Is your board working at the right level?
Do you ever feel bogged down in the nitty-gritty of every tiny detail at board meetings? Does the conversation feel like its going around and around in circles? Do you ever hear your CEO use the words “micro-managing” and “over controlling”? Well, it could be because your board is too concerned with the operational issues of the organisation; when really they should be focused on the more important strategic matters.
A recent study conducted by McKinsey & Co. of more than 770 directors from both public and private companies across a range of industries (including not-for-profits) around the world identified that the majority of boards do not spend enough time focusing on the strategic issues facing their organisation.
Directors who report having a high performing board said that their boards are more ‘forward-looking’ and focus more on strategic issues such as analysing what drives value, debating alternative strategies, and evaluating the allocation of resources. This, of course, is in addition to ensuring the basics of compliance, reviewing financial reports, and assessing portfolio diversification are covered.
In fact, these higher-performing board members invested an extra eight workdays a year on strategy.
The lack of strategic focus by other boards can be traced back to the fact that many directors find it difficult to identify precisely what constitutes a ‘strategic issue’.
So this is where we hope to help you and your board identify and focus on your organisation’s strategic issues. The below list of questions has been compiled with information from a range of sources and experienced business leaders. It should help you focus discussions at your next board meeting. Share it with your fellow directors to ensure that your meetings are used effectively.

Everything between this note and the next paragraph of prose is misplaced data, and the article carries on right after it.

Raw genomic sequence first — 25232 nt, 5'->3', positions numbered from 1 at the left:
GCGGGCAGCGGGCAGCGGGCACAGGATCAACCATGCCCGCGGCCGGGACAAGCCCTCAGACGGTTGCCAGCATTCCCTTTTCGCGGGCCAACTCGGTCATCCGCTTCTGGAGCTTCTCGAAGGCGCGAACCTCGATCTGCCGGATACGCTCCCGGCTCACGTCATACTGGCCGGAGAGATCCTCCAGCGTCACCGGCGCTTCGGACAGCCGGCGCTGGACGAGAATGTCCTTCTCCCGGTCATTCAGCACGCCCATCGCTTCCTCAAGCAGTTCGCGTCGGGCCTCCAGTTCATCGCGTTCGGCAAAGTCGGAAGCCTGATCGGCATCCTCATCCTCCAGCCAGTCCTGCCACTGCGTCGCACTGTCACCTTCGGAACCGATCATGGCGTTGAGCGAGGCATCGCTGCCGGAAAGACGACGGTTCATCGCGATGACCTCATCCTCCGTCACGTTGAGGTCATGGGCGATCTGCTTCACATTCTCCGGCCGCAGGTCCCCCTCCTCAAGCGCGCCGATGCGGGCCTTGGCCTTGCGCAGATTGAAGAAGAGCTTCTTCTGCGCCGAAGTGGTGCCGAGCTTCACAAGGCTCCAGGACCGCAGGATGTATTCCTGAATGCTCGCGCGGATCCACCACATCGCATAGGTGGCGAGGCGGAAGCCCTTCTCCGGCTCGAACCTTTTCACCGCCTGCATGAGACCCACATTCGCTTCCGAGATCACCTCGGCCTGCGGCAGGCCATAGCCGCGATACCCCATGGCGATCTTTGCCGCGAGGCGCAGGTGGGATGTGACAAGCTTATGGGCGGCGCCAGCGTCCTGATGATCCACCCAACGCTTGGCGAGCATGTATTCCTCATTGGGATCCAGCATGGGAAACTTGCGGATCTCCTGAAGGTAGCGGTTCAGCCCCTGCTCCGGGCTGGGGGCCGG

1. Does the issue involve a material amount of financial investment / spend / outlay? Materiality should be determined by the board and is usually represented by a percentage figure against total revenue / income of the organisation (e.g. 5% of total revenue = 5% of $2,000,000 = $100,000).
2. Does it directly relate to and/or impact one or more of the strategic imperatives outlined in the organisation’s strategic plan?
3. Does the issue at hand significantly influence shareholder, customer, and other stakeholder value (either positively or negatively)?
4. Does the issue apply to a significant amount of finance / cash of the business, human resources of the business, or, physical assets of the organisation? In other words, does the issue impact the current resource allocation?
5. Does the issue have the potential to (a) impact the ultimate purpose of the organisation, (b) change the board’s understanding of the external and internal environment facing the organisation, and/or (c) change what the organisation does to achieve its purpose?
6. Is the issue directly related to the CEO’s performance, behaviour, or position?
7. Does the issue relate to the performance (or non-performance) of the organisation against strategic goals?
As way of example, the book ‘Directors at Work: a practical guide for boards’ list major expenditures, significant use of people’s time, and the acquisition, sale or upgrading of physical assets as strategic decisions. Practical examples of strategic decisions that you may experience on your board include the approval of the acquisition of another company, expanding the firm’s geographical scope of operation, agreeing with the proposed introduction of new products and services, budget approvals, increased research and development investment, hiring a new CEO, deciding to close a plant, or agreeing to a capital raising initiative.
Hopefully this list of questions educates and helps focus the directors around your board table on the issues most important for the successful, long-term operation of your organisation.